Long before Finding Neverland hit theaters, Marc Forster was touring the country to promote the movie. My audience liked the movie quite well, and afterwards, got some insight from Forster himself. Humble and nervous, Forster nevertheless impressed the audience with his forthrightness. Among the tidbits he gave the crowd:
- Milo (to whom the film is dedicated) is the son of a producer.
- Depp was perfect for the role because “Depp is an actor where the child inside is still alive”
- Forster thought Dustin Hoffman was too big a name and he didn’t want him; it would have been too intimidating, but he ended up accepting him when Hoffman insisted and eventually won him over
- Forster wanted to direct Finding Neverland even before he directed Monster’s Ball, whose success earned him the right to direct it after all.
- I do think there are several Kubrick films I could watch over and over again. I think Paths of Glory is really just a wonderful film. From 2001, A Clockwork Orange, The Shining, there's always something interesting that appears.
- If you're in a meditative mood, I love Antonioni. Like Red Desert, L'Avventura. But then it's La Notte he did before which is a great film too
- Who I always love, and three films I could watch over and over again are from Nicolas Roeg. Performance, Don't Look Now, and The Man Who Fell to Earth. All three of them are just wonderful. Just inspiring and interesting.
- Five Easy Pieces
- Alan Pakula made two great movies, The Parallax View and All the President's Men. Both movies are both from Pakula. Wonderful.
The next day at our interview Forster was polite, focused, still a little nervous, and very informative. Born in Germany and raised in Switzerland, Forster speaks with a mild Nordic accent.
Marty Mapes: There’s a scene in which Barrie makes it clear he’s not “interested” in little boys that way. Why even include that? I didn’t think it was necessary.
Marc Forster: It is something which has been brought up throughout history with him. A lot of the pedophiles claim him as one of theirs and say he’s a pedophile. All historians say he’s not a pedophile. All history books say he’s not a pedophile. I did specific research on it because I didn’t want to make a film about a pedophile if he really was one. But it is a controversial issue — not in the public, but there are certain organizations. And then I thought, “You know what, I just have to put it in there so it’s out there.” They’re not having me avoid the issue, because I’m addressing the issue. It’s much better to look the other side into the eye and address it.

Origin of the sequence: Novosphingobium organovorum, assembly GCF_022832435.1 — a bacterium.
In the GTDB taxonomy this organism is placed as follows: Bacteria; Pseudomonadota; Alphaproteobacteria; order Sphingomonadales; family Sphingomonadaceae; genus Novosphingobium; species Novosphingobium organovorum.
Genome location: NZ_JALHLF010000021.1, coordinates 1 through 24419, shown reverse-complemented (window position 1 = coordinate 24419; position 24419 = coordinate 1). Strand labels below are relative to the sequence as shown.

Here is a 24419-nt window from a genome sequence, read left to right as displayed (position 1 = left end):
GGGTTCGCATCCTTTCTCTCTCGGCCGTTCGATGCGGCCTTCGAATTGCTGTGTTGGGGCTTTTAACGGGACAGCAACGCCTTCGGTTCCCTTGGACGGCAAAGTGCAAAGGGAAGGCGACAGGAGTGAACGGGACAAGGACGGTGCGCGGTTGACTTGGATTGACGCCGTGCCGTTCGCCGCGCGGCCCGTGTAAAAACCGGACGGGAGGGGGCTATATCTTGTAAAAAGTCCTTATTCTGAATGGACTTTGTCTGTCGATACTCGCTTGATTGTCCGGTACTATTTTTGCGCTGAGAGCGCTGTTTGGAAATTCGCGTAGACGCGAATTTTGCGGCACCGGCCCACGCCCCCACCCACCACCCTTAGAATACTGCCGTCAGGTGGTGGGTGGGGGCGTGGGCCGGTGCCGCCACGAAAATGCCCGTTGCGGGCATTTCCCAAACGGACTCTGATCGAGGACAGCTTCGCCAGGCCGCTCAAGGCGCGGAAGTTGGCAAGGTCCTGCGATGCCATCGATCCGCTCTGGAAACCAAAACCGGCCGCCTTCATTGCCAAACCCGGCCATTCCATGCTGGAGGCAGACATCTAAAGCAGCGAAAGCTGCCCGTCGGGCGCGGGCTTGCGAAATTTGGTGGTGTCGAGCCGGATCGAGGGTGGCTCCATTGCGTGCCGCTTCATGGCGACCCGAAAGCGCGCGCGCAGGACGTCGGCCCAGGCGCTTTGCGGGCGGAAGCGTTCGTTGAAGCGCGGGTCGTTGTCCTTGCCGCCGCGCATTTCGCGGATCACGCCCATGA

MM: I had been going to joke about having such a great cast — Depp and Winslet — that a director didn’t need to do any work. Then you said last night that you didn’t really do rehearsals. Maybe I was right.
MF: They’re incredible actors. The tendency of a lot of actors is they just need reconfirmation that’s the direction you want to go. They’re so fine-tuned they can slightly overact, underact, and you have to find just the right emotion to the scene, and also cut in your head that you’ve got the emotional essence of the scene. They give very good performances. Every take is different but ever take is a different level of emotional directness. There’s no question they’re great actors, but it’s still just as important to pick the moments, see the moments, and maneuver them [the actors] through the moments. They are not capable of being bad.
My editor and I work very closely on that: how you want to play a scene, when you want to cut to a person, when you don’t want to be on the person, all these things, its very very tricky.
MM: You also said last night that Miramax mostly left you alone. How did you swing that?
MF: It was under their radar. The film was pretty low budget compared to everything else. The actors worked for less money, everybody was working for less. They basically already made a profit. Johnny Depp’s price as an actor right now is as much as the budget of the movie. So you can’t really lose. So basically they were on very safe ground. And they then left it alone.
MM: Monster’s Ball was a big success. I wonder if that made some of these actors search you out versus you searching them out.